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Location:
Zionsville
Medium:
Fine wood furniture
Availability:
FEATURED WORK
Kent Susott

Now a retired orthodontist, several years ago he wanted to start a hobby he could enjoy once he left his practice. “I chose woodworking because my three children needed furniture for their houses,” he said.

Sentences like “Making furniture in some respects is similar to being an orthodontist” are ones you thought you would never hear. Only an orthodontist would make that comparison, and Kent Susott makes it completely clear. “You cannot start moving teeth without having a treatment plan to follow. Likewise, it is not a good idea to start cutting wood without a detailed set of drawings to work with.”

Kent was born and raised in Evansville. He attended Indiana University at Bloomington and then went on to earn a dental and orthodontics degree from the IU School of Dentistry in Indianapolis.

Now a retired orthodontist, several years ago he wanted to start a hobby he could enjoy once he left his practice. “I chose woodworking because my three children needed furniture for their houses,” he said. And going back to that furniture/orthodontia comparison, Kent says, “The design process is a very important step in making furniture that will be both structurally sound and aesthetically pleasing. Beginning with a detailed set of drawings is important to the outcome.”

And while there are hundreds, maybe thousands, of winning smiles out there thanks to his treatment plans, Kent’s outcomes in wood are stunning. The furniture maker said, “I have learned a great amount about the design process from classes at the Marc Adams School of Woodworking and making reproductions of Federal Period furniture. I like to draw on this experience when designing furniture for clients.”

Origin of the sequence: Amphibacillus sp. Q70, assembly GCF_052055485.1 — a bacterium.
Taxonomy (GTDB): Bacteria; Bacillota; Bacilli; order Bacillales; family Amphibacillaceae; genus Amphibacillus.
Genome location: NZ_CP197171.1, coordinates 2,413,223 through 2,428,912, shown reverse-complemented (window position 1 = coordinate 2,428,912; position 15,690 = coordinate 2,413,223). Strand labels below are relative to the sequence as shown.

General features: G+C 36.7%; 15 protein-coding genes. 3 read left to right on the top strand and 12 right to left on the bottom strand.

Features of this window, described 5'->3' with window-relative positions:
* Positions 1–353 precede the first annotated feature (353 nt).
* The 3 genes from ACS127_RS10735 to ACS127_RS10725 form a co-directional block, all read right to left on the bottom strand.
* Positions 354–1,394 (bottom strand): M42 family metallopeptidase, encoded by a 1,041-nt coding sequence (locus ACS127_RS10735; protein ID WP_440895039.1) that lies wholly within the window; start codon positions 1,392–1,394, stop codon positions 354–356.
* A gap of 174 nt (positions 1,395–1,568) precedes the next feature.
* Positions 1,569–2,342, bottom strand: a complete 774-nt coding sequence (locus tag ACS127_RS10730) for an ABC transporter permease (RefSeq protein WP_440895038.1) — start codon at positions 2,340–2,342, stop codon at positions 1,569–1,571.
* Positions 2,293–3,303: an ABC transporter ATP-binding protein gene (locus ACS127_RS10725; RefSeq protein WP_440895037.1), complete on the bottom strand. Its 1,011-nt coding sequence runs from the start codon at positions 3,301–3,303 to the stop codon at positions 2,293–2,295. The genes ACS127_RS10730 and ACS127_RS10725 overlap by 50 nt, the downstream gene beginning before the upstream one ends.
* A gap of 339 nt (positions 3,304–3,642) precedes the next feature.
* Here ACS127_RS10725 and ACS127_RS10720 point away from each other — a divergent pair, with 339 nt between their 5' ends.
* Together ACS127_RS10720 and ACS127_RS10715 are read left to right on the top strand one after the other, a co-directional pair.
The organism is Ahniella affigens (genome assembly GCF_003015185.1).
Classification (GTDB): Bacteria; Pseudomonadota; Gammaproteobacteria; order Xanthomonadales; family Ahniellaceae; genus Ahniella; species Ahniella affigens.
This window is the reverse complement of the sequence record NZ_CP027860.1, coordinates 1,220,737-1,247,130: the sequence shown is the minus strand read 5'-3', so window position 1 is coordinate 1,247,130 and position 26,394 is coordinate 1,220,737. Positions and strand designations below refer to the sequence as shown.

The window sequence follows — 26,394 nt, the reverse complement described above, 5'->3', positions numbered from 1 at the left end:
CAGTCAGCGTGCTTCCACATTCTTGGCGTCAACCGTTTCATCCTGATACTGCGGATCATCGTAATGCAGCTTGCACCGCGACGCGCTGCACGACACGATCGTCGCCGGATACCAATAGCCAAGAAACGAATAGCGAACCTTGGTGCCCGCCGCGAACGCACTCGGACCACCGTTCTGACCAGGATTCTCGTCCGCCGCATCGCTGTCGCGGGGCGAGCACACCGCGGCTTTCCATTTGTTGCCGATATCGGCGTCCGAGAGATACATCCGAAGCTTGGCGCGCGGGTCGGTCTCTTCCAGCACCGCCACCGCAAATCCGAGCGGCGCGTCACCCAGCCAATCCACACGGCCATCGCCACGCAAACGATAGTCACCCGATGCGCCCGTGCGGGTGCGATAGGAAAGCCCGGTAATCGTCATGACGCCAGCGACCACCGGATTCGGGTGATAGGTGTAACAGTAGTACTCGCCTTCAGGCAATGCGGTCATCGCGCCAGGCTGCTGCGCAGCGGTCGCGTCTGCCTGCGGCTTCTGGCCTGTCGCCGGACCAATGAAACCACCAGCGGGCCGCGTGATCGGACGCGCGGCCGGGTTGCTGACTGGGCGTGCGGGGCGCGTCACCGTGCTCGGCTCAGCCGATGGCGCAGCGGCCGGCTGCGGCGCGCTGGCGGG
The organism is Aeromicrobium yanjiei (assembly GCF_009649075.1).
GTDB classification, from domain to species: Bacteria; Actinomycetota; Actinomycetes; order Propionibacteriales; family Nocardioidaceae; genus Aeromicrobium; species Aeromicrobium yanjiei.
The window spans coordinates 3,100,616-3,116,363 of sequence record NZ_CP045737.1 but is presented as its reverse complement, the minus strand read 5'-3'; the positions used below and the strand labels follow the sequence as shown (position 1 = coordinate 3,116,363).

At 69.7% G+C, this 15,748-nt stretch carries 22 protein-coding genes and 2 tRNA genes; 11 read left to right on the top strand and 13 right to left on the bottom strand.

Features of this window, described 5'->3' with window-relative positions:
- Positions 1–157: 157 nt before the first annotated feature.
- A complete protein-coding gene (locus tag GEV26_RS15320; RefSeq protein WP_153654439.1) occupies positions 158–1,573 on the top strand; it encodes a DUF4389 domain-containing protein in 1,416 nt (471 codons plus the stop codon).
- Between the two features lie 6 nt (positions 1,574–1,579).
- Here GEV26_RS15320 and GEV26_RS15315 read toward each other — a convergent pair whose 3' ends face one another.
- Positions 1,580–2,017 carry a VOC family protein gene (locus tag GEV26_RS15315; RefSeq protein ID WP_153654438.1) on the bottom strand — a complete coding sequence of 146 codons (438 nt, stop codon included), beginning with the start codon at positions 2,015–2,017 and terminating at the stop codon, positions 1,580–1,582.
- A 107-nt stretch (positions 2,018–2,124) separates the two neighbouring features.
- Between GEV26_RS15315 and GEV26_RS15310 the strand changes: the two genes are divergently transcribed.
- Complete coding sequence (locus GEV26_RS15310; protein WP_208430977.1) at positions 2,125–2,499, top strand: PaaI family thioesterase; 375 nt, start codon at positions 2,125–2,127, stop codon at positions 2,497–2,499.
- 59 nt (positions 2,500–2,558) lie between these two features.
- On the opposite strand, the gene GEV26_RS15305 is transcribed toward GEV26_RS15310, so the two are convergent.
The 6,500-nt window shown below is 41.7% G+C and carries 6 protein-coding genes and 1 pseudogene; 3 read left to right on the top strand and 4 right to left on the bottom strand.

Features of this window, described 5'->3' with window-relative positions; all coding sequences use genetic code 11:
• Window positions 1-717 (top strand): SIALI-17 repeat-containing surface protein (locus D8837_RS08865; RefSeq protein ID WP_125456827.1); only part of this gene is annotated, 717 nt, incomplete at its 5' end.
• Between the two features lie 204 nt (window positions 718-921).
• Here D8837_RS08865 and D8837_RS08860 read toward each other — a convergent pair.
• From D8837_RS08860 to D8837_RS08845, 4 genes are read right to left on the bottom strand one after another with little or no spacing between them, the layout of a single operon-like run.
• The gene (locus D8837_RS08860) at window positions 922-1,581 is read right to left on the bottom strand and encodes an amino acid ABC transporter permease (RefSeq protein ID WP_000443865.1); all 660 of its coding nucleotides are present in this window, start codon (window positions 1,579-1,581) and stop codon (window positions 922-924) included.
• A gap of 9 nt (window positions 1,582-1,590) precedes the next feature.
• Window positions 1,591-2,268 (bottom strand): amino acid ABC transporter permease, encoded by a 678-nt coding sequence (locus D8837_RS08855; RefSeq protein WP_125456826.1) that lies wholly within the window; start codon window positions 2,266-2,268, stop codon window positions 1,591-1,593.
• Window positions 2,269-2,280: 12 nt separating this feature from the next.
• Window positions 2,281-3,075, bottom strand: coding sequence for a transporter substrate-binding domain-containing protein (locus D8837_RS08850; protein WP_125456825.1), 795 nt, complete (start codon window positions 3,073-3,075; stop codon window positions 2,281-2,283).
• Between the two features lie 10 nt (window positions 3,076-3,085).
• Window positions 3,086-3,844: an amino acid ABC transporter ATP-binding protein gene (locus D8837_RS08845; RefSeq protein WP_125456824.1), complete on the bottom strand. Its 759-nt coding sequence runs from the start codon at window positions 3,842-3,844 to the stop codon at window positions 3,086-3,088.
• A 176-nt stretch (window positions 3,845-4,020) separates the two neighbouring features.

Kent uses native Indiana hardwood. “I like to use walnut and cherry that is air dried in my shop for one or more years,” he says. He has been at the craft for nearly 15 years, and he says for the last 10 he has worked with veneer to make radial matched patterns and marquetry projects. “I also use various inlay materials to embellish my work, and as much as possible I like to use intricate details such as hand cut dovetails.”

With his application to Indiana Artisan, Kent sent a spice chest that had radial inlays on both the outer and inner face of the door, as well as walnut burl veneer on the front of the spice drawers inside. True to the historic roots of spice chests, the back panel was removable via a secret hinge, and, once removed, revealed a hidden drawer in the back of the piece – a place to hide small valuables no one but the owner would find.

Kent enjoys making reproductions from the Federal and Greene and Greene architectural periods, and he is designing original furniture that combines some of these traditional characteristics with more modern designs. “I work with several interior designers,” he says, “and I have made several pieces of furniture in the Federal Style and numerous in a more modern style.”

Kent does not limit furniture making to a single style. He says, “My plans are to incorporate more inlay patterns into the Greene and Greene style to create my own unique style. There are so many different types of woodworking that it’s difficult to master all of the techniques. I enjoy the challenge of completing difficult projects that require learning new skills.”

The Evansville native says he’s happy to be recognized by the State as an Indiana Artisan because it justifies the many hours and expense necessary to master his woodworking skills. Ever the planner, he said, “I applied to Indiana Artisan because I wanted to network with other woodworkers and artists to improve my skills.”